Today, please exercise your right to vote.

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In the Eye of the Storm: What Hurricane Sandy Taught Me about Social Media and Technology

In the Eye of the Storm: What Hurricane Sandy Taught Me about Social Media and Technology.

Reading this article made me want to invite my neighbors over for brunch. Great share.

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Sometimes Competition Can Help Us Grow

Some artists avoid juried art shows and competitions because they believe the art community should be cooperative and supportive. Others avoid it out of fear of rejection or loss. However, there is another way to relate to these. These events provide an opportunity for the artist to stretch themselves, to share themselves, and to open themselves to some feedback.

This year, for the first time, I decided to enter a beaded bead contest being held by Beading Daily. I’ve subscribed to Beadwork magazine for years, but I’ve done very few of the projects in the magazine. However, this year, I decided to tackle the challenge of making five distinct beaded bead designs and fashioning them into a necklace. Although I put in a lot of hours, I gained the following by participating:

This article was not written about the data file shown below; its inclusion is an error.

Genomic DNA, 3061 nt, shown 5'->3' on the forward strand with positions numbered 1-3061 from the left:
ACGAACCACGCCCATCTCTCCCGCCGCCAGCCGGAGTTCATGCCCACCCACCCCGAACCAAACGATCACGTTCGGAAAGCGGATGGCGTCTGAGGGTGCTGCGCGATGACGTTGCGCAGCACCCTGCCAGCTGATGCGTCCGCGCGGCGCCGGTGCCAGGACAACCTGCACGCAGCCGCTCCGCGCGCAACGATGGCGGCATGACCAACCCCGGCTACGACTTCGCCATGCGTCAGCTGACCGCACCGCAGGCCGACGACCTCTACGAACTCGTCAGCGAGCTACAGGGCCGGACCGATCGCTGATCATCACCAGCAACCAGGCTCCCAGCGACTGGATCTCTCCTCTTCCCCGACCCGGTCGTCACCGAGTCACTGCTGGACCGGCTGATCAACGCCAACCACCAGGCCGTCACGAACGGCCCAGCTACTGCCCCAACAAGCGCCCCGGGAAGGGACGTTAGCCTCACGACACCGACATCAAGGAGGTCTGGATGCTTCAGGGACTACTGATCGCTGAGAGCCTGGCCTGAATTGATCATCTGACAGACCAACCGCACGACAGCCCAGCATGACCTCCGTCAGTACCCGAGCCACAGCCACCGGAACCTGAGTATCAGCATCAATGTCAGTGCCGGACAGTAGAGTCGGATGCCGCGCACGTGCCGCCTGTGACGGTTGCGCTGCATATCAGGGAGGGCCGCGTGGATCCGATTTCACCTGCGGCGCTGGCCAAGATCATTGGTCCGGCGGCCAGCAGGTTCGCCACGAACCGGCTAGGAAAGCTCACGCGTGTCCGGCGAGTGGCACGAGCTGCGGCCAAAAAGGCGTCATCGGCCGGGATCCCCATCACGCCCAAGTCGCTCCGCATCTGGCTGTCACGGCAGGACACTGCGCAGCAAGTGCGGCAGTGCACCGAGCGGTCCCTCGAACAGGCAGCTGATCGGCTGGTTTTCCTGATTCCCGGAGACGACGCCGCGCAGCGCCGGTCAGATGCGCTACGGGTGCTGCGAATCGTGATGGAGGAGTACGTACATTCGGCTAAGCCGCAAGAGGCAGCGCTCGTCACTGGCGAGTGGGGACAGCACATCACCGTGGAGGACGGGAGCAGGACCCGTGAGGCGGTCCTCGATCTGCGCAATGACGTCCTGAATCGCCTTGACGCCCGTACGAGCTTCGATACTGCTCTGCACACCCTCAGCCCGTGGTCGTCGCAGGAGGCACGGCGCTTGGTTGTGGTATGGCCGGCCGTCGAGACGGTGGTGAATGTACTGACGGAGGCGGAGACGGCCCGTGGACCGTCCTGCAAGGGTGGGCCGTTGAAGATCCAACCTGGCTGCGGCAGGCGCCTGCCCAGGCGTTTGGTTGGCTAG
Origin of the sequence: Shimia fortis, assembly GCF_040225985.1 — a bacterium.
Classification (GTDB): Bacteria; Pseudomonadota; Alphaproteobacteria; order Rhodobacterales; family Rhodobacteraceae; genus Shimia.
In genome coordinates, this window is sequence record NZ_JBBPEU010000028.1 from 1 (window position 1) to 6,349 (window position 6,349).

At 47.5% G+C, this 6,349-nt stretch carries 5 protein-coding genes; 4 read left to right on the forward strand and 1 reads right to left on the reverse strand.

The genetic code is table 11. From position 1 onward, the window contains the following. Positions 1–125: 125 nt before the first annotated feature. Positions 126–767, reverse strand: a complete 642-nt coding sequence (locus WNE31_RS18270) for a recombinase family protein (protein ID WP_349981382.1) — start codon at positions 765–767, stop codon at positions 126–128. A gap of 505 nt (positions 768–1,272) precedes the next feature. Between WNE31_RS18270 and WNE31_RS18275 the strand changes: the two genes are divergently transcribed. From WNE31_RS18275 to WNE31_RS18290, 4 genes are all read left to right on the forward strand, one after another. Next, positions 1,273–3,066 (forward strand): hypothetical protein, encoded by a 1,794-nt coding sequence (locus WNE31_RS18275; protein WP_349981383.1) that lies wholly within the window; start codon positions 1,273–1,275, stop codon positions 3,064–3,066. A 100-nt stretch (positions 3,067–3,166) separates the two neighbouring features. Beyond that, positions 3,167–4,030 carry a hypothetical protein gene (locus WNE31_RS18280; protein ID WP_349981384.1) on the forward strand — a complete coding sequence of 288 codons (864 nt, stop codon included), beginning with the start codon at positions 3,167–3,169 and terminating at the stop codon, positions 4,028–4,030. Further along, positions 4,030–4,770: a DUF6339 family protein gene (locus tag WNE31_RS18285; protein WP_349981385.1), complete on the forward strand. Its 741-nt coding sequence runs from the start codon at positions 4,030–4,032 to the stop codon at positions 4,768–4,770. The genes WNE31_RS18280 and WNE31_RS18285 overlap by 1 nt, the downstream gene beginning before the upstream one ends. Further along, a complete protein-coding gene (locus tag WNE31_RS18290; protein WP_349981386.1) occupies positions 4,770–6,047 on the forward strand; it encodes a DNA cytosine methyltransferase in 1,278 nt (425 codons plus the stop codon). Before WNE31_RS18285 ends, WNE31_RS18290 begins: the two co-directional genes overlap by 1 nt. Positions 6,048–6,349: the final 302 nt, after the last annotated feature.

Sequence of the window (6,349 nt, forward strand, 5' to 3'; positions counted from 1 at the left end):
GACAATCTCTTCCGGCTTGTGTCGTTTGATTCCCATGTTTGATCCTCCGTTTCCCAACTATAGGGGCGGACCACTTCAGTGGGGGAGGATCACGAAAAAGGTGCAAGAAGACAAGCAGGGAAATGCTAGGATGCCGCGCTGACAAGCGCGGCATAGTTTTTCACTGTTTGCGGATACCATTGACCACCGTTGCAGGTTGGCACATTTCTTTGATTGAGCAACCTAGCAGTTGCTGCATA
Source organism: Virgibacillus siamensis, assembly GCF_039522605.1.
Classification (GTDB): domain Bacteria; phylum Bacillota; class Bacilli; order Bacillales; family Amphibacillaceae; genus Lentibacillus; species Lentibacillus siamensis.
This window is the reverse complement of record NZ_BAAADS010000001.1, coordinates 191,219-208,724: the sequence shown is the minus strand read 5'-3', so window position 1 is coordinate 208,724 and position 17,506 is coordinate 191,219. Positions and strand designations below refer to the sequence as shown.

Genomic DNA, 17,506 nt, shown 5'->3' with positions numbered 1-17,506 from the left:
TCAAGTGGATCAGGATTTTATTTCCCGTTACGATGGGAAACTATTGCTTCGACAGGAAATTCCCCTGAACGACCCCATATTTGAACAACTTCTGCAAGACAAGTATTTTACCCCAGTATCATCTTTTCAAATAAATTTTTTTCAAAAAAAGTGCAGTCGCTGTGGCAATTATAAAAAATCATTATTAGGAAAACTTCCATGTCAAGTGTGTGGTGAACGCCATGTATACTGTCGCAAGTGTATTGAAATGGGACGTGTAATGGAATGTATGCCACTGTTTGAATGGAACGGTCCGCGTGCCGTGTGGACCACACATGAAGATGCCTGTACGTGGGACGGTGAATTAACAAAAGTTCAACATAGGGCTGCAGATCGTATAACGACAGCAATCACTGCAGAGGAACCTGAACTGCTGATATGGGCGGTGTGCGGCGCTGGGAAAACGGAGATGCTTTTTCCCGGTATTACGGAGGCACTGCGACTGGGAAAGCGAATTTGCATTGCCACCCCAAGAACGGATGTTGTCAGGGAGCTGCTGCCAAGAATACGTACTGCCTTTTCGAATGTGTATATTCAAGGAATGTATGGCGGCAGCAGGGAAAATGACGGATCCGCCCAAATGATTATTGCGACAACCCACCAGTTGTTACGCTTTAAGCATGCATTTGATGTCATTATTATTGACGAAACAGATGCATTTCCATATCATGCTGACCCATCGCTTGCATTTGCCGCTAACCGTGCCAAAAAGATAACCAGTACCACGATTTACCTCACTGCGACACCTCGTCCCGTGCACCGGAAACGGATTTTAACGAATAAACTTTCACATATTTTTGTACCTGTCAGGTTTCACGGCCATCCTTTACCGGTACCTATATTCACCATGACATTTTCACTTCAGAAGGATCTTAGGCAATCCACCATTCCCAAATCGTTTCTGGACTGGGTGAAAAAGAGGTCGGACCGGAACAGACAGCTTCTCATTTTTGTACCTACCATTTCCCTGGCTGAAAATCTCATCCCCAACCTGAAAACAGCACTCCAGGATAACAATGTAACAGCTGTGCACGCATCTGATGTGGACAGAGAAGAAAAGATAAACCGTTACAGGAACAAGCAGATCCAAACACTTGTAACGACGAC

- Increased technical skill in making beaded beads.
- Learning not to give up when the work isn’t going in the right direction and sticking with it until I figure it out.
- Appreciation for the value of being part of a small group of beaded jewelry artisans who meet one night per week and support each other through critique and advice. This structure has been critical to providing a framework for the time it takes to create art.
- Seeing the wonderful interpretations of this work by other beaded jewelry artisans.

If you have entered a juried art competition or art contest, feel free to comment and share what you gained from participating in that event.

Click here if you’re interested in seeing the beaded jewelry necklace I entered into the contest.

If you’re a member of Beading Daily, I would greatly appreciate your vote.

Voting: Voting will take place between October 26, 2012 (starting  at 5:00 p.m. MDT) and November 5, 2012 (ending at 9:00 a.m. MDT). Voters  must be members of Beading Daily. Voters can vote for as many entries as they  like, but they can only vote for each entry once.